A grand pantheon gazes across a sea of glass in our nation’s Capitol. In it sits a larger-than-life statue of America’s 16th president, Abraham Lincoln. There is perhaps no other monument in all of the United States so majestic as the Lincoln Memorial. Surrounding Lincoln are 36 Doric columns, one for each state of the union at the time of his death. Twelve more states had joined the union at the completion of the monument, so all 48 state names are carved around the top of the structure. The final two states, Alaska and Hawaii, are also memorialized. The message is the power of the determination of one man to bring together again a nation torn apart by war and slavery.

Sean Coletti


Above his head is inscribed the words, “In this temple, as in the hearts of the people for whom he saved the Union, the memory of Abraham Lincoln is enshrined forever.”

As I stand quietly contemplating, I cannot help but think, “What other national monument, park, building or place do we confer so reverential a name as ‘temple’?”

In front of the statue are placed two signs which read “QUIET — RESPECT PLEASE.” Many people are here. Many languages are being spoken around me. There is a solemn peace in the building. Families and friends are taking pictures with Lincoln. But to watch those from around the world who are here makes it clear that this is not just any American monument. This is Abraham Lincoln, the great emancipator, the unifier, who some would call the greatest United States president. Known around the world.

The feeling here is palpable. All present in this building know they are in a place of greatness, a place worthy of their respect.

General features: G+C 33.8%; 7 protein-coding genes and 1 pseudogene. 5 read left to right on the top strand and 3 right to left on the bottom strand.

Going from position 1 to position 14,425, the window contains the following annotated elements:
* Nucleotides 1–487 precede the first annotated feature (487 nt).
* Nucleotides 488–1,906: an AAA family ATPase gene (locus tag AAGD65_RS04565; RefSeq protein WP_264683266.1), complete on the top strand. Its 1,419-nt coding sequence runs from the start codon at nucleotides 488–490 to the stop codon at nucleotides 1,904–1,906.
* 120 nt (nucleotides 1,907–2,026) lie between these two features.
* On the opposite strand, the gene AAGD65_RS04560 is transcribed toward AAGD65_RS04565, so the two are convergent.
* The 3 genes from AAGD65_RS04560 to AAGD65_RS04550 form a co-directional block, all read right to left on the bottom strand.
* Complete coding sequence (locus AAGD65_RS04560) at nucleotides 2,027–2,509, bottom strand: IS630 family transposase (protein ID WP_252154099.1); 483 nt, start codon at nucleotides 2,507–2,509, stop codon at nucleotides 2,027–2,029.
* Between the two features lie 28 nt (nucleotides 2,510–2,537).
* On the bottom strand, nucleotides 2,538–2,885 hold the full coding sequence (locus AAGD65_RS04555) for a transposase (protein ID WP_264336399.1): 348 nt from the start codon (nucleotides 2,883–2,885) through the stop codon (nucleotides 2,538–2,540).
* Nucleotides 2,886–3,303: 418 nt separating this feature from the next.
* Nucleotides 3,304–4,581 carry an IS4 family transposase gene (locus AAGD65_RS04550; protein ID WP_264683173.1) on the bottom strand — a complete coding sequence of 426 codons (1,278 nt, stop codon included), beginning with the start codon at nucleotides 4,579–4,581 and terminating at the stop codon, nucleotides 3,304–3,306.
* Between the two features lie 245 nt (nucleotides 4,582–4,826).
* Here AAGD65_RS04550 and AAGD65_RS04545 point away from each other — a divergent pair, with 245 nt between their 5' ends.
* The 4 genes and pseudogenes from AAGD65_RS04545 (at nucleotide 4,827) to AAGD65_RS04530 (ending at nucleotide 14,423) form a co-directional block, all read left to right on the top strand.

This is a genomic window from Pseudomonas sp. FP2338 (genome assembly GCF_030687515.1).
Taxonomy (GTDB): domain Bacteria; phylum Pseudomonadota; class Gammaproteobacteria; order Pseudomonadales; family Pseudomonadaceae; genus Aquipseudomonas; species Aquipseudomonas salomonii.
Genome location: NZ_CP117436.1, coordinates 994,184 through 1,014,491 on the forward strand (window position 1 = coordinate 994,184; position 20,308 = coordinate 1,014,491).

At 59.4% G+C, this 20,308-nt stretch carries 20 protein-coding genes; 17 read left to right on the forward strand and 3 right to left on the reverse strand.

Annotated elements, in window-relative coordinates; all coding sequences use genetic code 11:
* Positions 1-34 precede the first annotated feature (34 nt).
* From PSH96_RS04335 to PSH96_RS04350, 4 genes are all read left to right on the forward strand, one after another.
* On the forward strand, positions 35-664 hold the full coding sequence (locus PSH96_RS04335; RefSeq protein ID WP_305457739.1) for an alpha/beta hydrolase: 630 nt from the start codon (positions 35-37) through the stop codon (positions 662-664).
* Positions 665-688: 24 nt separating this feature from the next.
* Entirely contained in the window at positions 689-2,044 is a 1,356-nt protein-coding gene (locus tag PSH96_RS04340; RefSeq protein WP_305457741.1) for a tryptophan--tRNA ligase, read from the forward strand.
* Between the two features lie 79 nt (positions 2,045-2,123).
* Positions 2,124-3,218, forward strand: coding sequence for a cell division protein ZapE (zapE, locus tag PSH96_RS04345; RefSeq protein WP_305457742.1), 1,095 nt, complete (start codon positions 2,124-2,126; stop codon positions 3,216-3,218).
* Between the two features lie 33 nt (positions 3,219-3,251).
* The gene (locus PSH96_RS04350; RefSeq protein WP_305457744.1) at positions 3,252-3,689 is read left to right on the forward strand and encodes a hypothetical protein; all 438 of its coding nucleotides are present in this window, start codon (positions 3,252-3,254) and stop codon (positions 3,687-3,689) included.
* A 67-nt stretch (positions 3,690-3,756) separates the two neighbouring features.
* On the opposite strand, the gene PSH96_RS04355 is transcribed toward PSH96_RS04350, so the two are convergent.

Etched right at the top step of the monument is a fitting reminder of the location where Martin Luther King, Jr. gave his “I Have a Dream” speech. Perhaps even more fitting is that Lincoln — and King — face east toward the Washington Monument, which continues on to face the front of the U.S. Capitol, where our current elected leaders attempt to engage in the work of the people. The Washington Monument also faces the front of the White House on its north. There is much symbolism in the placement of everything on the National Mall, but especially these buildings and monuments.

What does Lincoln say as he faces our current leaders? A message to learn from our past: “It is for us the living rather to be dedicated here to the unfinished work which they who fought here have thus far so nobly advanced. It is rather for us here to be dedicated to the great task remaining before us — that from these honored dead we take increased devotion to that cause for which they gave the last full measure of devotion.”

A message to heal our present, looking forward to a better future, “With malice toward none, with charity for all, with firmness in the right, let us strive on to finish the work we are in, to bind up the nation’s wounds, to care for him who shall have borne the battle and for his widow and his orphan — to do all which may achieve and cherish a just and lasting peace among ourselves and with all nations.”

What manner of leader can inspire so much devotion and praise over generations and likely many generations to come, from around the world? A leader who binds wounds and brings peace, rather than a partisan division that sometimes seems so bitter it could tear us apart again? Do we have those leaders now, or could we?

Now, at this point in time, America again desperately needs Washington leaders, Lincoln leaders and King leaders.

Sean J. Coletti is the mayor of Ammon.

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